In the last seven years the number of rehab centres has almost halved, figures from the UK Addiction Treatment Group show.
This year 20% of rehabs have closed, at least temporarily, leaving just 94 open across the country.
A Department of Health and Social Care spokesperson said: "Drug and alcohol addiction treatment programmes are available throughout the UK for those who need help with addiction or dependency on a substance."
Recovering addict, 46-year-old Daniel Solomons, from east London, tells his story of how rehab centres helped him get back on track.
From as far back as I can remember I have always had addictive tendencies.
I went into rehab for the first time following the death of my brother in 2018.
I had reached such a low point, not only from my brother's passing, but also from my best friend losing his battle with cancer and the effect of losing both my parents at a young age.
I had a traditional upbringing. I grew up in suburbia and was educated in a local comprehensive school where I did well academically.
I attended university and went on to become a teacher. I had a successful career in education for nine years before becoming a London taxi driver.
But as a child, I was extremely hyperactive, passionate, controlling, excessively competitive and fiercely driven.
I was addicted to sugar, TV and running around the streets, bothering everyone with my crazy nature. I was always rebellious and authority figures had no impact on me whatsoever.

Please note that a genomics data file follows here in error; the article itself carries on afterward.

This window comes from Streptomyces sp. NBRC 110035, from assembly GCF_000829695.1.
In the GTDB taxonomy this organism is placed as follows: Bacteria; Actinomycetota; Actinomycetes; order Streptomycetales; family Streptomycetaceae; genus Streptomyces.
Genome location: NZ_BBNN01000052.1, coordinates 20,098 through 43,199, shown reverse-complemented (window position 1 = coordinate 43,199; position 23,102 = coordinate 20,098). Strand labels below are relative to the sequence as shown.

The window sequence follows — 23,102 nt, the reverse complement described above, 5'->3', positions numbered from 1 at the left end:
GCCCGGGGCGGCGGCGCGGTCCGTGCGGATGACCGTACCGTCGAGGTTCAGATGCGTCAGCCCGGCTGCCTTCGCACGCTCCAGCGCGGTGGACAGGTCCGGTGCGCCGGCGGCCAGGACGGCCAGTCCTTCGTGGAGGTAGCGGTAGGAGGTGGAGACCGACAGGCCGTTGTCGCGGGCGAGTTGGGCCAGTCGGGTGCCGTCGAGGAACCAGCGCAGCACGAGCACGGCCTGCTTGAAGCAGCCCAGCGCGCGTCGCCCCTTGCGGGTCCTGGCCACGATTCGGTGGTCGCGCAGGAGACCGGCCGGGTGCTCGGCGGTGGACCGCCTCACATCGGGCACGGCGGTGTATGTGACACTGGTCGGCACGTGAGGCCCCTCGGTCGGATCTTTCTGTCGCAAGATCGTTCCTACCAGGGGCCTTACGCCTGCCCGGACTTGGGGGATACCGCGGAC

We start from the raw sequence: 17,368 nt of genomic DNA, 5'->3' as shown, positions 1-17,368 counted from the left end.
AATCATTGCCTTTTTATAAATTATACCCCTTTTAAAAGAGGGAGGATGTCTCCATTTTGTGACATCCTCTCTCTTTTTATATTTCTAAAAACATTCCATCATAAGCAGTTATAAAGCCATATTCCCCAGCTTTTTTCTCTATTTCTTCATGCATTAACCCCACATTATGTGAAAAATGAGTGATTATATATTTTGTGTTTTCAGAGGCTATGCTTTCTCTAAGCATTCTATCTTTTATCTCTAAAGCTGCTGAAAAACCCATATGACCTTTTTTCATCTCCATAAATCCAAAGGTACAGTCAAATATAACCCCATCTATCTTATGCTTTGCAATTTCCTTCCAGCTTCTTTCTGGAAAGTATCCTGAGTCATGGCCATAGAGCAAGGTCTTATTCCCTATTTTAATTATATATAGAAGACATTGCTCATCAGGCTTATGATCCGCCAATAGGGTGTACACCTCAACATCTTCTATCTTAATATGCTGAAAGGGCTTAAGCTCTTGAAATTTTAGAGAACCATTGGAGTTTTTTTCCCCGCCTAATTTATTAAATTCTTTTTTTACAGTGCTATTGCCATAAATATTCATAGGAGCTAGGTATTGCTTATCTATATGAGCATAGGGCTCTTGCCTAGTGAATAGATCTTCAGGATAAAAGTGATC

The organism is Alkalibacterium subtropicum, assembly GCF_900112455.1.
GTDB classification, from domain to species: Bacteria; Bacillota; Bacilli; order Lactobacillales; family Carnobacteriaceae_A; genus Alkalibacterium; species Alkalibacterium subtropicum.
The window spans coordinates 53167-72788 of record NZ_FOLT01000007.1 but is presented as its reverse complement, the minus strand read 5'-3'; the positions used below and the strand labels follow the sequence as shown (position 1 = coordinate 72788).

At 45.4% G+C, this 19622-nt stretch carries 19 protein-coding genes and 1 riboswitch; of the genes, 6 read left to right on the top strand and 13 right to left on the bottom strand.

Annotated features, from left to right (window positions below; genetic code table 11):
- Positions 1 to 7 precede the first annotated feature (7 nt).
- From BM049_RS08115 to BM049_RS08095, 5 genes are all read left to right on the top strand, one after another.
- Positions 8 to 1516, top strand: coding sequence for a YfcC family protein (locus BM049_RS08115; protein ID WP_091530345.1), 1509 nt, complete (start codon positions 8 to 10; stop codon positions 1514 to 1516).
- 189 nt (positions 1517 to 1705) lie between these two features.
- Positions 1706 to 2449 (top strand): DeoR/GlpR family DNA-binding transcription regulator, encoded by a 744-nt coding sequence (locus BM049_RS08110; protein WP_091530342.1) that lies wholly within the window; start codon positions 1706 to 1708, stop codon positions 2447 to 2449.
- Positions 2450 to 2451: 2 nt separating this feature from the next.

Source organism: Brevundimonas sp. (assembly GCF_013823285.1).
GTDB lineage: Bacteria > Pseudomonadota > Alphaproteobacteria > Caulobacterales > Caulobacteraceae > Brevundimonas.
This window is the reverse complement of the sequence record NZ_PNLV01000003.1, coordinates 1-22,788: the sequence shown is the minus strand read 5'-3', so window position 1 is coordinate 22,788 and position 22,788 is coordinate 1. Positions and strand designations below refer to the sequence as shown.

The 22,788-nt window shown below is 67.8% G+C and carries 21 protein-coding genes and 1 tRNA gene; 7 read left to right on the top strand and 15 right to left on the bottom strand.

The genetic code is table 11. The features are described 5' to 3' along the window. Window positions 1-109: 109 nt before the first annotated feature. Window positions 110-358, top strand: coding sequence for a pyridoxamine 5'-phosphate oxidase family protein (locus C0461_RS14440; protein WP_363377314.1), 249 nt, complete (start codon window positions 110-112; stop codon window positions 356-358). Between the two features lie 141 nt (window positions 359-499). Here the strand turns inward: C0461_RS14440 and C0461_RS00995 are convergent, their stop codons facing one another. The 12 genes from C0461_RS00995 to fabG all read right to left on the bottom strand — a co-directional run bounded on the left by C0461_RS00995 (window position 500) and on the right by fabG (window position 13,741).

This pattern of behaviour continued into adulthood and it wasn't until I went to rehab that I learnt I had to completely change the way I had been acting.
My crazy, impulsive thoughts are still there; however, I am now able to identify them and act in a more balanced, measured way.
Rehab has taught me how to redesign my life. I now put in a huge amount of effort to act with more humility, compassion, acceptance and selflessness.
Most importantly it has taught me how to identify my fears, which I now know are at the root of my cravings.
Since leaving my last rehab stint this year, I am steadily restoring and reclaiming the life I should have had if addiction hadn't got in the way.
I am finally feeling comfortable in my own skin. I can now communicate honestly and openly in many situations and I have gained a huge amount of self-acceptance.
This has only been possible through the structured, 12-step programme offered in rehab.
It has truly revolutionised my world. At first the programme seemed drastic, frightening and daunting, however, I persevered and now I can finally manage my life and deal with situations that use to baffle me.
I wanted to share my experience of rehab because I believe other addicts can achieve what I have with the same help.
Therefore, it is extremely vital that rehab services continue to be available.
Addicts have a disease and in rehab centres they are taught and guided to be well again.
If this service is not available for people who are gripped by active, disruptive addictions, their illness will have an impact not only on themselves but their families, friends and the wider community.
Addiction support and information about residential rehabilitation can be found here.